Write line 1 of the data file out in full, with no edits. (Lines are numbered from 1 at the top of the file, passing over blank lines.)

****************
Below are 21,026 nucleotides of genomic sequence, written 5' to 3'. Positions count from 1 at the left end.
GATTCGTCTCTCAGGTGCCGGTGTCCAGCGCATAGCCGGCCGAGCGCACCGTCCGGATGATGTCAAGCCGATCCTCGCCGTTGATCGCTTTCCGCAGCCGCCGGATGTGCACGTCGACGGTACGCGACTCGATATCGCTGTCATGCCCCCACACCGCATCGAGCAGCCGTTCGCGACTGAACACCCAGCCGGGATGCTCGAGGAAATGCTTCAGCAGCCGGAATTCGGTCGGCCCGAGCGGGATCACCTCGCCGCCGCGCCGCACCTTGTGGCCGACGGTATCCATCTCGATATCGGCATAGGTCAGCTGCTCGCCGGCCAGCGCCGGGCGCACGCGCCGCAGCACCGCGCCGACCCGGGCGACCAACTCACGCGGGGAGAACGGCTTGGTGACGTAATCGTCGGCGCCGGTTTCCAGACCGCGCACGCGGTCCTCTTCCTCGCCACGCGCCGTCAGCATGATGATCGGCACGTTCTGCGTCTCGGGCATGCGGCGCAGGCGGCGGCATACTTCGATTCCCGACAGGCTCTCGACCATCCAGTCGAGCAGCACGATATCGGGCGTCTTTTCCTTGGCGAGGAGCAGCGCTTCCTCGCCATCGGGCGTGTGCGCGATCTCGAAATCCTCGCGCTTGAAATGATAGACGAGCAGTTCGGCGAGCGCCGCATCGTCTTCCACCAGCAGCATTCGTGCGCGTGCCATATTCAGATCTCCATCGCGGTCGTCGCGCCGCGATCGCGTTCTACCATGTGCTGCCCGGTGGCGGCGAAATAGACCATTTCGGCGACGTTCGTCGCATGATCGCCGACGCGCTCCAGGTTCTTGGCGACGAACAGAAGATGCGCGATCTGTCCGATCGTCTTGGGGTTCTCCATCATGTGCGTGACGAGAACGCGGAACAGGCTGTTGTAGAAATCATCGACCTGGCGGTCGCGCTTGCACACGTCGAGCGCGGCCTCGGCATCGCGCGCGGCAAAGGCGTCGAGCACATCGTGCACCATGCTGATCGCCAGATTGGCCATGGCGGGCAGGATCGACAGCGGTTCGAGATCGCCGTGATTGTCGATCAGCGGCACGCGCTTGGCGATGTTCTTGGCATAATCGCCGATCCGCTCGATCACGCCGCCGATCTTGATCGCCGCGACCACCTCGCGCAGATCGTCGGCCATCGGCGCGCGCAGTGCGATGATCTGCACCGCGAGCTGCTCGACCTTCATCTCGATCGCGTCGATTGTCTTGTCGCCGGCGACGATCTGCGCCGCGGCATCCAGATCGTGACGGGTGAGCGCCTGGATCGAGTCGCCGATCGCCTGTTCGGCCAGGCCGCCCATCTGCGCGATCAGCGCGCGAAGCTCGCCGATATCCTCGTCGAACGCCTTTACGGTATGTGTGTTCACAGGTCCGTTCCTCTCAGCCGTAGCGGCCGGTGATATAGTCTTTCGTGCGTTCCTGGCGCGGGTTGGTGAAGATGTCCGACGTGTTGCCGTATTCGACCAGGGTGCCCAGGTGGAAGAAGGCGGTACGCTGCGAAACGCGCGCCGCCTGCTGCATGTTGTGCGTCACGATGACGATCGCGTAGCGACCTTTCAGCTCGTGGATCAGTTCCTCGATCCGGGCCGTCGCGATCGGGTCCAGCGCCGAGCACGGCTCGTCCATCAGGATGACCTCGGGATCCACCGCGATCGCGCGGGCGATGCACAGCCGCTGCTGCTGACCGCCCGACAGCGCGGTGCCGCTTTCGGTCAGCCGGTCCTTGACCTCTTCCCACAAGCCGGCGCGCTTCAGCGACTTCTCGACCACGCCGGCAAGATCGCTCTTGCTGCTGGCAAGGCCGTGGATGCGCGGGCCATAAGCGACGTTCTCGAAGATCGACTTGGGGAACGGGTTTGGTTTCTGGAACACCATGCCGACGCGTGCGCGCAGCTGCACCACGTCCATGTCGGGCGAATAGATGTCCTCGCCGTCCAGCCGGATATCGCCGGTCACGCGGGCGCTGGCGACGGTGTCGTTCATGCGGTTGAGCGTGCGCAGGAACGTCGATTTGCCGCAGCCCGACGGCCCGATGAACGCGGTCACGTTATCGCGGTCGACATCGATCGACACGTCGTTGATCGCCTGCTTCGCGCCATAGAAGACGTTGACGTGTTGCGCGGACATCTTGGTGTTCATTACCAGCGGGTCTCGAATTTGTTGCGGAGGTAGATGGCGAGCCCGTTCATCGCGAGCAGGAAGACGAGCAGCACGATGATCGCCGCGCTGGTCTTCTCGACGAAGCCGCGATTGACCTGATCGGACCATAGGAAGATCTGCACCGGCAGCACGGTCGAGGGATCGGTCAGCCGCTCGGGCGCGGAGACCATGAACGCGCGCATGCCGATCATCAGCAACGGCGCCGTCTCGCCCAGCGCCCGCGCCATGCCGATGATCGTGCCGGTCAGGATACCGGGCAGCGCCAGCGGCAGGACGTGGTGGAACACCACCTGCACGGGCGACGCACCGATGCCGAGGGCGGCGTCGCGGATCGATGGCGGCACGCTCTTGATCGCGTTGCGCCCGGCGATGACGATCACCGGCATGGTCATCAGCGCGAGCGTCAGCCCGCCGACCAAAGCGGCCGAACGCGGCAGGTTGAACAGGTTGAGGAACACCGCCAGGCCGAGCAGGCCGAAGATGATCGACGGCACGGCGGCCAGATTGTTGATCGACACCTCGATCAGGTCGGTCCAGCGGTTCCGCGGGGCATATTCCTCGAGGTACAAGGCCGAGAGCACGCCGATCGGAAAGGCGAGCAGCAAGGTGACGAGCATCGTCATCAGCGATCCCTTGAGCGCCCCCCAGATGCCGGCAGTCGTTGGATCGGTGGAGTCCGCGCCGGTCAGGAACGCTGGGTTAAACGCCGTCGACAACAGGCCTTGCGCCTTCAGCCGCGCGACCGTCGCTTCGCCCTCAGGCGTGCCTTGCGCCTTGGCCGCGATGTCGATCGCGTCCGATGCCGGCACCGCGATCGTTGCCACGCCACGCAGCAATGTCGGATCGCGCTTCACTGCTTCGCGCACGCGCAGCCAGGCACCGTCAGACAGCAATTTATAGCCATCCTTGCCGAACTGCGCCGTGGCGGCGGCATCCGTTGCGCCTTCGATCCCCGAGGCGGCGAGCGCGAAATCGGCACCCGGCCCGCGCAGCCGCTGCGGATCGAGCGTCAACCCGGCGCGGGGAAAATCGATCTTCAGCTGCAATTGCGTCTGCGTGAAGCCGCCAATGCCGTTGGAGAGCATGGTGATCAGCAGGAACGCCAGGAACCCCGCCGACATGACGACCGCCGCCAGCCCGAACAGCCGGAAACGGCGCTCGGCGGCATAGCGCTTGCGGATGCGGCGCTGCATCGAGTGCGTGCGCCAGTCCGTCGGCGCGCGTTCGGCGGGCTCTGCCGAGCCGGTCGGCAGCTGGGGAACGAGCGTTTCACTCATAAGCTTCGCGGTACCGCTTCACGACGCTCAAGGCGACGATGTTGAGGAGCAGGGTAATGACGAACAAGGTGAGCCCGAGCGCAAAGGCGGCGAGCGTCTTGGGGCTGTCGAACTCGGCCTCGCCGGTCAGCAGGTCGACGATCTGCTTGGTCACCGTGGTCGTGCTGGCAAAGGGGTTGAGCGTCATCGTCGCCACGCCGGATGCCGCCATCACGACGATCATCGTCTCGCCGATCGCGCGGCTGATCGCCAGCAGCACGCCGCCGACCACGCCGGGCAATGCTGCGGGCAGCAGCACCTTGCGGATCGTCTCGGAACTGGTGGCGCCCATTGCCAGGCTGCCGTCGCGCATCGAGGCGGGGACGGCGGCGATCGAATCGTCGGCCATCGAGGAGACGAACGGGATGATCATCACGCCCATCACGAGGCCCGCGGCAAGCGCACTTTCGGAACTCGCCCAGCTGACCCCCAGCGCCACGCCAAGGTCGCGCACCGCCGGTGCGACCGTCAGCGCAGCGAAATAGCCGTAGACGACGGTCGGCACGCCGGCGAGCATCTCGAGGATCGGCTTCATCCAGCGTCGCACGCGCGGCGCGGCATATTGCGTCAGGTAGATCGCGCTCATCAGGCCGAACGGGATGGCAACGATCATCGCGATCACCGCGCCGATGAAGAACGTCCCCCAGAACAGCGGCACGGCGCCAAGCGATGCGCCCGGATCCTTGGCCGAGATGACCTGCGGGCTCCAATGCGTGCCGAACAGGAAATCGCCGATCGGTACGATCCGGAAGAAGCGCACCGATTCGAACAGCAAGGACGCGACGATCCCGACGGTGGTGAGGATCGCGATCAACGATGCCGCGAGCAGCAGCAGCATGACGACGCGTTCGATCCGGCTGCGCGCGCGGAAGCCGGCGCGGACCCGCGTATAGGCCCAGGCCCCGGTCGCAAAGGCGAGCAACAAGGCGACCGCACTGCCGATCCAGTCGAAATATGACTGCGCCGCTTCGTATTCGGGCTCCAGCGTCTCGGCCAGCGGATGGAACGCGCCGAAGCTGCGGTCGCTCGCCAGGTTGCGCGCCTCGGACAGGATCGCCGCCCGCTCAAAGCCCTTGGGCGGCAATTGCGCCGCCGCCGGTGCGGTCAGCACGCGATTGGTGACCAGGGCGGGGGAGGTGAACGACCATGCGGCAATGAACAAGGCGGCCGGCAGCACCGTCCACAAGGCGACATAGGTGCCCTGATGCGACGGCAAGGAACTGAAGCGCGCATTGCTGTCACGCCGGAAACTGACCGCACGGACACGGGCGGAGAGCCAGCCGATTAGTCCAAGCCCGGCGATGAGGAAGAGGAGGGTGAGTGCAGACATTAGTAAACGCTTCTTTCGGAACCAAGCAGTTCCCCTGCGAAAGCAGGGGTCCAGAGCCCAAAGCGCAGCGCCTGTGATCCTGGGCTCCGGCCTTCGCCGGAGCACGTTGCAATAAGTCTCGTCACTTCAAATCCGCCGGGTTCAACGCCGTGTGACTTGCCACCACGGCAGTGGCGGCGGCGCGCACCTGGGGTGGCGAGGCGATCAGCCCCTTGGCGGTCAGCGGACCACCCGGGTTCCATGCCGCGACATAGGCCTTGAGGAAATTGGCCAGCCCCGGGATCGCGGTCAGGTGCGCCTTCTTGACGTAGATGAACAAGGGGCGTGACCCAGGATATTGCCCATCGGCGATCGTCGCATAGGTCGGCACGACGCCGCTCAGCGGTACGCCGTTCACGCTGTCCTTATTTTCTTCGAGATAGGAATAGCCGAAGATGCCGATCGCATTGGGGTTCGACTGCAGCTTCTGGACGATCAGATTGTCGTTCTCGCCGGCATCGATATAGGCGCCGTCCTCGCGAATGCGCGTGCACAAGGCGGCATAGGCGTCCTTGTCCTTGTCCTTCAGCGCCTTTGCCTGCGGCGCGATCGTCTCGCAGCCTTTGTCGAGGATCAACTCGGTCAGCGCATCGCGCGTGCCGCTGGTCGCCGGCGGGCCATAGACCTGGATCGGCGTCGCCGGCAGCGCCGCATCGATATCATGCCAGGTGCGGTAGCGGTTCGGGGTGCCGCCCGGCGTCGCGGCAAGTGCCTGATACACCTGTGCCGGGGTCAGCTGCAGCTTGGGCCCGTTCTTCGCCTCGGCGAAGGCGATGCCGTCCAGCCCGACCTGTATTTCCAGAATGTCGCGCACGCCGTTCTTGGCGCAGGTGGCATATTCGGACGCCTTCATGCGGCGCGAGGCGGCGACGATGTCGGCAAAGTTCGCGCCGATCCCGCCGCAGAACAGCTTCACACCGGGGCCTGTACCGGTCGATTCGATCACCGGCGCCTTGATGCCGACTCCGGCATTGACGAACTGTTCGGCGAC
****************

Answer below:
Below are 21,026 nucleotides of genomic sequence, written 5' to 3'. Positions count from 1 at the left end.